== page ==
• Neovascular glaucoma. Regular instances of glaucoma occur due to an imbalance of fluid in the eye and pressure build up. Diabetic retinopathy may cause its own type of glaucoma, in which the excess blood vessels cause a blockage and prevent fluid from draining. 
  • Retinal detachment. If diabetic retinopathy causes scar tissue to build up in the back of the eye, a retinal detachment may occur.

How is DR diagnosed?

Diabetic retinopathy can be diagnosed in a number of ways, including: 

  • A dilated eye exam performed by an experienced ophthalmologist. This simple, painless process usually occurs in the office and is similar to a routine eye examination. Your eye doctor will put drops in the eye to dilate the pupil so he or she may look through a lens to the inside of your eye. 
  • Fluorescein angiogram. This type of test takes pictures of blood vessels in the eye. If your opthamologist believes you may have already suffered a diametic macular edema, a fluorescein angiogram can be ordered. Fluorescein angiography uses a yellow dye, injected into the bloodstream through the arm, to reveal a closer look into the eye. A special camera snaps images of the retina as this yellow dye passes through, showing if leakage, new blood vessel growth, or scar tissue is present.
  • Optical coherence tomography. A special machine scans the retina and captures photos of its layers, depicting whether swelling has occurred in the macula. 

How is DR treated?

The American Institute of Ophthalmology lists a variety of treatments that may be utilized to prevent diabetic retinopathy, reduce risk factors, and halt further damage if this diabetic eye disease has already developed. 

  • Medicine. Diabetes medication is often the first step to preventing further damage from diapetic retinopathy. Staying on top of insulin injections and altering medication under a doctor’s supervision mitigates the risk of complications from diabetes.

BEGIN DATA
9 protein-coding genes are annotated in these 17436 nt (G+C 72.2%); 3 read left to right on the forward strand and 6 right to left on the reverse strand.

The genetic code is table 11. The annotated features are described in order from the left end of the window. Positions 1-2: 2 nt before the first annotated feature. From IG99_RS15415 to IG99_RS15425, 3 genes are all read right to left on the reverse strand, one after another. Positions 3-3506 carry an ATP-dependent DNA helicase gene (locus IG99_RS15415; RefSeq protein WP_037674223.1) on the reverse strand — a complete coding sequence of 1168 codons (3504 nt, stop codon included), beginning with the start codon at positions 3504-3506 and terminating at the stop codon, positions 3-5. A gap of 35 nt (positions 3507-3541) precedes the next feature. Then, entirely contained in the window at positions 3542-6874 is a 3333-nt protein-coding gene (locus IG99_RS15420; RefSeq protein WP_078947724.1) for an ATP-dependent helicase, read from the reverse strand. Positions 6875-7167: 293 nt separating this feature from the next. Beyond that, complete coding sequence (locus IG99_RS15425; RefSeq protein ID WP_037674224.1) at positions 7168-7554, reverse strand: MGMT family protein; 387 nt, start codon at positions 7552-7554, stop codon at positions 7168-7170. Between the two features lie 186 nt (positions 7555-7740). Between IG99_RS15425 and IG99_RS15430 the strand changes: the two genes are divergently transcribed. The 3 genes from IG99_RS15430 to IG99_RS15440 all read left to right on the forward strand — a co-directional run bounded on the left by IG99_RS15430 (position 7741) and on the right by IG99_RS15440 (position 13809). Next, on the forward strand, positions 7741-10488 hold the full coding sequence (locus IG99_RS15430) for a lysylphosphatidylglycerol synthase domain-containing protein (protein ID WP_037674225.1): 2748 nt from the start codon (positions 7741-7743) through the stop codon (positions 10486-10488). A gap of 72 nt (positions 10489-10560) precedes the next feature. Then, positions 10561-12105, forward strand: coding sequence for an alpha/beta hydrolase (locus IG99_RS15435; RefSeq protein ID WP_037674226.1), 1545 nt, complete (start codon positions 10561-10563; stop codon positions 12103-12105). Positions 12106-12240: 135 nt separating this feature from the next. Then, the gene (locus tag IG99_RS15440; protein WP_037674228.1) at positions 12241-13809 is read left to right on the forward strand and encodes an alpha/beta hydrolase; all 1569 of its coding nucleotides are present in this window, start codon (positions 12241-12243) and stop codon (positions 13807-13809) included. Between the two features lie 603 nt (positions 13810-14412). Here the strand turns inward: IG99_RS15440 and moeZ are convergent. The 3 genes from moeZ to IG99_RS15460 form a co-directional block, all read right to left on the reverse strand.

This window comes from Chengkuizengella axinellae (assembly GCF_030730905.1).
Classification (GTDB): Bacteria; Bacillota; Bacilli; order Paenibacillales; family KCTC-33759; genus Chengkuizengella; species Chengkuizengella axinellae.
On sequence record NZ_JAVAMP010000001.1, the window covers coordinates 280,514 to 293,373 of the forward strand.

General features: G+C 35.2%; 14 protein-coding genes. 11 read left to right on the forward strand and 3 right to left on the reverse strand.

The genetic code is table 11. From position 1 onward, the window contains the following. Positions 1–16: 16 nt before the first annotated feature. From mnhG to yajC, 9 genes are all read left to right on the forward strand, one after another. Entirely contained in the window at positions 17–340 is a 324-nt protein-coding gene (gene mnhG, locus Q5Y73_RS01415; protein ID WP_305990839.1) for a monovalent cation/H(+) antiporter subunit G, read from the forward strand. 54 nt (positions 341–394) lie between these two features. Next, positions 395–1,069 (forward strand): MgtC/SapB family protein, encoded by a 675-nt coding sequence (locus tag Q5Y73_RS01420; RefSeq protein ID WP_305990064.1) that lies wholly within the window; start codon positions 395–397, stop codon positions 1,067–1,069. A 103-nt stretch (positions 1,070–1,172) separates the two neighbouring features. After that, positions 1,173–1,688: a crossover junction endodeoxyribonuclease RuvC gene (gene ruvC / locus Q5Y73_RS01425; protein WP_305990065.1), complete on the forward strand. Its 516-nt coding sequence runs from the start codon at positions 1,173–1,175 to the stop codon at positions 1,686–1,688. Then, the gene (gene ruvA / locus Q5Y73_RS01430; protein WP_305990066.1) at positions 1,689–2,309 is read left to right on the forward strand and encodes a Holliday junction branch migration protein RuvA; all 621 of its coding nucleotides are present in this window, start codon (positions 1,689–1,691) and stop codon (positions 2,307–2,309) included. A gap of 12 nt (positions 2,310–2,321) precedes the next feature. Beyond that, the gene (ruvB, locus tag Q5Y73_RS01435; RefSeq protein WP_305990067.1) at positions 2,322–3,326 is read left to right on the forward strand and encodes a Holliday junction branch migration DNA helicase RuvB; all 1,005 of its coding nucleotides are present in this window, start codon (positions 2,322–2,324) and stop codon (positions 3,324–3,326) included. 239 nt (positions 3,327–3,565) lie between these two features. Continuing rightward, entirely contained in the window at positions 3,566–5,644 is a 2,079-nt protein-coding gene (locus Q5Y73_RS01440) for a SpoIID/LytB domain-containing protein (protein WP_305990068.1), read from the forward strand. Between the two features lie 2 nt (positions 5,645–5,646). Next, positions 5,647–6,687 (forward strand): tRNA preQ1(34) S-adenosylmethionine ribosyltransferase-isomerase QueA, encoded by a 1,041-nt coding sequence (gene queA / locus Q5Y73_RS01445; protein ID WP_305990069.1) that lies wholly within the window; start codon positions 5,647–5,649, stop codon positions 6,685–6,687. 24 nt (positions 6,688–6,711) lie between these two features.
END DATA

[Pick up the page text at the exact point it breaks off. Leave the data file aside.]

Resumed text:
• Anti VEGF medication. This type of medication is administered via shots in the eye and slows the swelling of the macula.
  • Eye drops. Those with early stage diabetic retinopathy may receive a prescription for medicated eye drops to slow the disease’s development. If the individual is experiencing complications from DR, like neovascular glaucoma, a corticosteroid drop may be issued. 
  • Laser surgery. This type of treatment is often employed to seal off leaking blood vessels in order to prevent further swelling and vision damage. Multiple laser treatments are usually needed. 
  • Vitrectomy. If one has already lived with diabetic retinopathy and the disease has entered advanced stages, a vitrectomy may be in order. This surgery removes excess vitreous gel, blood, and scar tissues from the retina and eye in an effort to let light back in. 
  • Eye care. Going out of the way to treat your eyes well can help protect their overall health and foster vision longevity. Taking vitamins, wearing sunglasses, and eating healthy foods are effective yet simple eye care practices that lay a solid foundation for optical health. 

Prevention is key

With diabetic retinopathy, the challenge comes in maintaining a healthy, active lifestyle and staying diligent about diabetes treatment. Things like high cholesterol, high blood pressure, elevated blood glucose, and sedentary practices can eventually lead to arterial damage throughout the body, including to the tiny blood vessels in the eyes. Living a high-quality life with diabetes is absolutely possible as is preventing diabetic retinopathy. Working with an ophthalmologist to schedule routine checkups and discuss healthy, preventative measures is a great way to protect your overall eye health. 

UCF Health makes it easy to connect with an opthamologist and maintain a healthy active lifestyle by offering a variety of resources through our patient portal. Use the online scheduling tool to book period appointments or stay on top of COVID-19 updates for patients. We care about your health and want you to have straightforward access to the resources you need to live well.